Column: Tankapalooza 2018 is a new low for NBA franchises

Boston Celtics guard Kyrie Irving (11) shoots as New York Knicks guard Emmanuel Mudiay (1) watches from the floor during the second half of an NBA basketball game in New York, Saturday, Feb. 24, 2018. (AP Photo/Kathy Willens)

We’ve reached a new low. A new article by ESPN’s Tim McMahon and Brian Windhorst, about this year’s race to the top of the NBA draft lottery, features many juicy details, but the most damning must be that NBA teams are using analytics in their tanking methods.

“It’ll be like ‘Mission: Impossible’,” one NBA executive said about informing coaches which lineups have been shown by advanced data to be the team’s most inept. “The coaches will get the data on paper that will self-destruct right after they read it.”

If that quote reads like a parody, that’s because it is, somewhat. ESPN’s story mentions that the executive was quoted with their “tongue partially planted in cheek.” But it also isn’t. These teams take this stuff seriously. Too seriously, and on a scale that will prove more damaging to a single season than ever before.

There are currently eight teams slumming at the bottom of the standings with 20 or fewer wins, and they have combined (as of Monday afternoon) to lose 41 consecutive games.

We can expect Brooklyn, losers of eight straight games, to rise slightly out of this murk, because they don’t own their draft pick, so they don’t have any incentive to lose, and because Caris LeVert and Rondae Hollis-Jefferson returned Monday night from injuries.

New York will almost certainly take their place. Kristaps Porzingis is out for the season, and they still have valuable veterans (Enes Kanter, Michael Beasley) to replace full-time with young dudes (Troy Williams, Emmanuel Mudiay, Luke Kornet) for “strategic player development.”

There isn’t even a true leader in this shameful clubhouse, because everyone is a leader. As of Monday afternoon, Phoenix is 18-43. Dallas and Atlanta are 18-42. Orlando and Sacramento are 18-41. Memphis is 18-40. Brooklyn is 19-41. Chicago is 20-39. New York is 24-37 and sinking like a rock.

To recap the seventh-worst team is only 1.5 games back of the worst. It’s a cluster at the bottom and these teams are going to pull out all the stops to lose games over the next five weeks.

Let’s recap a few more choice details from that delightful ESPN piece before we start excoriating these teams. Mavs owner Mark Cuban told his vets that “losing is our best option” – imagine Dirk Nowitzki’s face during that meeting. Chicago guard Zach LaVine sat out an extra month, while ready to play, after fully recovering from a torn ACL last season. Fellow Bull Lauri Markkanen was told not to bother traveling to Sacramento after his flight was cancelled, more than 24 hours before tipoff against the Kings.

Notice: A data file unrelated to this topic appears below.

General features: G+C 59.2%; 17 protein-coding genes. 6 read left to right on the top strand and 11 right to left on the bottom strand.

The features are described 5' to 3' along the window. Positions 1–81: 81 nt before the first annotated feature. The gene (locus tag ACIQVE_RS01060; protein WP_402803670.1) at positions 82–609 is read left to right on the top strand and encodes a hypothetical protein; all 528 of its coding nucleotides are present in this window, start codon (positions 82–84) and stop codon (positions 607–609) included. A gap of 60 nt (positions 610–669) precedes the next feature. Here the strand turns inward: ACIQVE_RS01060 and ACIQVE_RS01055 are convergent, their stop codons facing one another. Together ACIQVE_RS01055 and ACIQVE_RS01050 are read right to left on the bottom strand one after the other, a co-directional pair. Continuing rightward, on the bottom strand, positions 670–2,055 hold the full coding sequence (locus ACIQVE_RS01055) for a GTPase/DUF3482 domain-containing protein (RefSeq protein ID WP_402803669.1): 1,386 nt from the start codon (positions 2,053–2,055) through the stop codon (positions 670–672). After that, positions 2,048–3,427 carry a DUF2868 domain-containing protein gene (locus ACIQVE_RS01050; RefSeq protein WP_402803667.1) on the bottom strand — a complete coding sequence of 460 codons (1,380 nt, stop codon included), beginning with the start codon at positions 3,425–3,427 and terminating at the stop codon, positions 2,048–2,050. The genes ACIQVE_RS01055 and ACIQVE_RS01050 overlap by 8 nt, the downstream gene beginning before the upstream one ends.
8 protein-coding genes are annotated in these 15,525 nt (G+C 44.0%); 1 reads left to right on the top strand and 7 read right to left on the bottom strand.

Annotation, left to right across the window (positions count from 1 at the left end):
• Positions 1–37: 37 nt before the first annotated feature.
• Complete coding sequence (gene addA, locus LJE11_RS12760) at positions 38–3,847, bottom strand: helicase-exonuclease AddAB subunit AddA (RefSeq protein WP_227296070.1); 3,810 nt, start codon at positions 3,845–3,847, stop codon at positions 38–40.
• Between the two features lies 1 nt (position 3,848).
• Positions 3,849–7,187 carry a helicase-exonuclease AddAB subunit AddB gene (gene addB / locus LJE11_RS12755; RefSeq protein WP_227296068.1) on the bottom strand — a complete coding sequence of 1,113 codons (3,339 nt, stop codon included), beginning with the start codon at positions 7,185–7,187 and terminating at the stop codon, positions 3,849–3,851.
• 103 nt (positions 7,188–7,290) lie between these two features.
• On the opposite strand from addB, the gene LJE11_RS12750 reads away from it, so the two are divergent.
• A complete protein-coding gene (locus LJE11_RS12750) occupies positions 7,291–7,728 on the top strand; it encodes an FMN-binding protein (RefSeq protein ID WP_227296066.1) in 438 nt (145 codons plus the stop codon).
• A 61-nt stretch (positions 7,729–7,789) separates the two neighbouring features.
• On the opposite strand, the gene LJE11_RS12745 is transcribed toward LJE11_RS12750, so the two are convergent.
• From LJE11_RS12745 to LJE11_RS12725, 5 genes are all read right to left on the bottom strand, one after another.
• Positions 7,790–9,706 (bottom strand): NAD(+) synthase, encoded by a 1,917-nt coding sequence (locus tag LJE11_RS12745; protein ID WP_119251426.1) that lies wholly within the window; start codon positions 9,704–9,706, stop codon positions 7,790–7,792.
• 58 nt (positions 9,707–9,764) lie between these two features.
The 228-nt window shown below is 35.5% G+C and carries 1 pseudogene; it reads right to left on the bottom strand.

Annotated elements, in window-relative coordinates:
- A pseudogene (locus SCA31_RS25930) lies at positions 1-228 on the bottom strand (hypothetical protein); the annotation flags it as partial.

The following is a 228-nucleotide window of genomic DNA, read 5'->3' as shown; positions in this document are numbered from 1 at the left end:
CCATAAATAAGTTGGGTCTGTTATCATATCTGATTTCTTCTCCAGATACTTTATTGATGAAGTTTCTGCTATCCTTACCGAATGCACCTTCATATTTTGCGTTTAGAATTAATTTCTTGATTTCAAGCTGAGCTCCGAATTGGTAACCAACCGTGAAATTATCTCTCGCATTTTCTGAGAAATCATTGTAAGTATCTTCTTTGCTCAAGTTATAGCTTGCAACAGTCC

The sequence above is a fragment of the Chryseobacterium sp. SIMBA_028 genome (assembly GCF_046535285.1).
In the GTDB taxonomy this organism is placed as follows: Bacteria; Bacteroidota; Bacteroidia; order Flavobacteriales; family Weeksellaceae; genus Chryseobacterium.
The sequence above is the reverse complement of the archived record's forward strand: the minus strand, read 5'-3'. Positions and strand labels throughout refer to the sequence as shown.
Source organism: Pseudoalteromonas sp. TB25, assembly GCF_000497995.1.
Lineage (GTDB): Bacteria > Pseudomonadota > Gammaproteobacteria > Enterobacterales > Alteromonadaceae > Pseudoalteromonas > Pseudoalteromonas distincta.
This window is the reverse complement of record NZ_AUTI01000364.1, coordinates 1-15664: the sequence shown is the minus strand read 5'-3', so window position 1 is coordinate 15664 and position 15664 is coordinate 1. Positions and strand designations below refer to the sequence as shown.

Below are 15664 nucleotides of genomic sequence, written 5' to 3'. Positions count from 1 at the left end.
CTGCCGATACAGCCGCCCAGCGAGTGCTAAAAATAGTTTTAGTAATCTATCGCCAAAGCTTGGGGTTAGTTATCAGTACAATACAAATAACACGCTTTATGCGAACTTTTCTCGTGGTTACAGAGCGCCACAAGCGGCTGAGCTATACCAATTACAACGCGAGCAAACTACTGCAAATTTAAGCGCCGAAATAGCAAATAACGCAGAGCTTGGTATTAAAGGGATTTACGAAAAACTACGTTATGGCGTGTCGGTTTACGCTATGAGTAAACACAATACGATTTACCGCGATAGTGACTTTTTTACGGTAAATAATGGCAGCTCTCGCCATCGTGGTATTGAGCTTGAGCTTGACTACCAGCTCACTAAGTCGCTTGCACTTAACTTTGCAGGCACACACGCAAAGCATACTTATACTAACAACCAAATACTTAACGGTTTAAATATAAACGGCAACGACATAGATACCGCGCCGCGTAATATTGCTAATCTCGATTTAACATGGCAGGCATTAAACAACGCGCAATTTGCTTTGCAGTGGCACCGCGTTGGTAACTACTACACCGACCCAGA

That makes eight teams (assuming New York has joined the party, losers of nine of their last 10) that are actively making decision with the intent to lose games. That’s 26 percent of the league. If you buy a ticket to watch your home team, which is trying to win for its home fans, there’s roughly a one-in-four chance that the visitors don’t intend to win. (The math isn’t perfect, but stick with me here.)

And neither should they try to win, because the NBA draft lottery incentivizes the opposite. In the NBA, when one star player can change the image of your franchise, you do anything you can get in the top 10 and get that player. Life is a game of chance, and you can’t rig the roll, but you can rig the odds.

Thankfully, tanking will be less incentivized next season, as the draft lottery changes its odds to lower the odds for the No. 1 pick at the bottom, and gently increase them the rest of the way. But the damage has been done, and these tanking franchises are trying their best to suck the competition out of this season.

They’re following in the footsteps of the Philadelphia 76ers, who embarrassed themselves from 2013-16 to the tune of 20 or less wins in three consecutive seasons. The peak, or valley, if you will, was a 10-72 record in 2015-16.

Their efforts paid off, landing them two generational talents. For some reason, fired executive Sam Hinkie receives all the credit for aggressively sucking, as if he was the one who brought Ben Simmons and Joel Embiid onto a court at a young age and handed them a ball. Hinkie lucked into those two, no doubt about it, and Embiid still isn’t a sure thing because of injury concerns.

Philly could easily have been an Orlando, or a Sacramento, wallowing in mediocrity, if even one of those guys didn’t pan out. That’s where Phoenix is headed. Dallas too. Atlanta and Memphis, if they strike out on a can’t-miss guy.

Hopefully the draft lottery changes are noticeably effective, because this stuff has become an epidemic. Over the next five weeks, we will see tanking at its absolute worst, and the NBA will suffer for it. The prospect of a potentially-elite talent (emphasis on the word “potential”) should not be prioritized so highly over the on-cort product.

Tyler Keating is the sports editor for The Daily Campus. He can be reached via email at He tweets @tylerskeating.